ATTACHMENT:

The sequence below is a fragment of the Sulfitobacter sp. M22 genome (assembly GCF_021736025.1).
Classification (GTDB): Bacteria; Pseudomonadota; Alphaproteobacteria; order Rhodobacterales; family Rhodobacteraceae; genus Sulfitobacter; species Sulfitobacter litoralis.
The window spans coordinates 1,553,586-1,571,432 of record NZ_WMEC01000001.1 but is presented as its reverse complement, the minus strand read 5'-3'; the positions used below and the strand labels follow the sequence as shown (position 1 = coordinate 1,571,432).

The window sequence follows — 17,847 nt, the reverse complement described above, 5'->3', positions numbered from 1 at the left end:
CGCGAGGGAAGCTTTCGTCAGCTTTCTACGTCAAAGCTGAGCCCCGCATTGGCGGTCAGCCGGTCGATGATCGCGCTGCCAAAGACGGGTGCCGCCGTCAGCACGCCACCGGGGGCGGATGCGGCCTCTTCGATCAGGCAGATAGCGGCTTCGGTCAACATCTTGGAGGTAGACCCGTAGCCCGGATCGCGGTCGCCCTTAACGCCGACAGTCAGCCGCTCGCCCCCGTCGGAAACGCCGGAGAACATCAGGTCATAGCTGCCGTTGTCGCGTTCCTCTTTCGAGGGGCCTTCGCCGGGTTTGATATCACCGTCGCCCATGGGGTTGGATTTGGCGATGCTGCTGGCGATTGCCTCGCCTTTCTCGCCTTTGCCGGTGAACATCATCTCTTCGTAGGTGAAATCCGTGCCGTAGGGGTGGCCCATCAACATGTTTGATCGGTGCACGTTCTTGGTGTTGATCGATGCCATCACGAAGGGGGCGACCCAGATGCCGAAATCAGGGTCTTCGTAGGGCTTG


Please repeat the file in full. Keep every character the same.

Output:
The sequence below is a fragment of the Sulfitobacter sp. M22 genome (assembly GCF_021736025.1).
Classification (GTDB): Bacteria; Pseudomonadota; Alphaproteobacteria; order Rhodobacterales; family Rhodobacteraceae; genus Sulfitobacter; species Sulfitobacter litoralis.
The window spans coordinates 1,553,586-1,571,432 of record NZ_WMEC01000001.1 but is presented as its reverse complement, the minus strand read 5'-3'; the positions used below and the strand labels follow the sequence as shown (position 1 = coordinate 1,571,432).

The window sequence follows — 17,847 nt, the reverse complement described above, 5'->3', positions numbered from 1 at the left end:
CGCGAGGGAAGCTTTCGTCAGCTTTCTACGTCAAAGCTGAGCCCCGCATTGGCGGTCAGCCGGTCGATGATCGCGCTGCCAAAGACGGGTGCCGCCGTCAGCACGCCACCGGGGGCGGATGCGGCCTCTTCGATCAGGCAGATAGCGGCTTCGGTCAACATCTTGGAGGTAGACCCGTAGCCCGGATCGCGGTCGCCCTTAACGCCGACAGTCAGCCGCTCGCCCCCGTCGGAAACGCCGGAGAACATCAGGTCATAGCTGCCGTTGTCGCGTTCCTCTTTCGAGGGGCCTTCGCCGGGTTTGATATCACCGTCGCCCATGGGGTTGGATTTGGCGATGCTGCTGGCGATTGCCTCGCCTTTCTCGCCTTTGCCGGTGAACATCATCTCTTCGTAGGTGAAATCCGTGCCGTAGGGGTGGCCCATCAACATGTTTGATCGGTGCACGTTCTTGGTGTTGATCGATGCCATCACGAAGGGGGCGACCCAGATGCCGAAATCAGGGTCTTCGTAGGGCTTG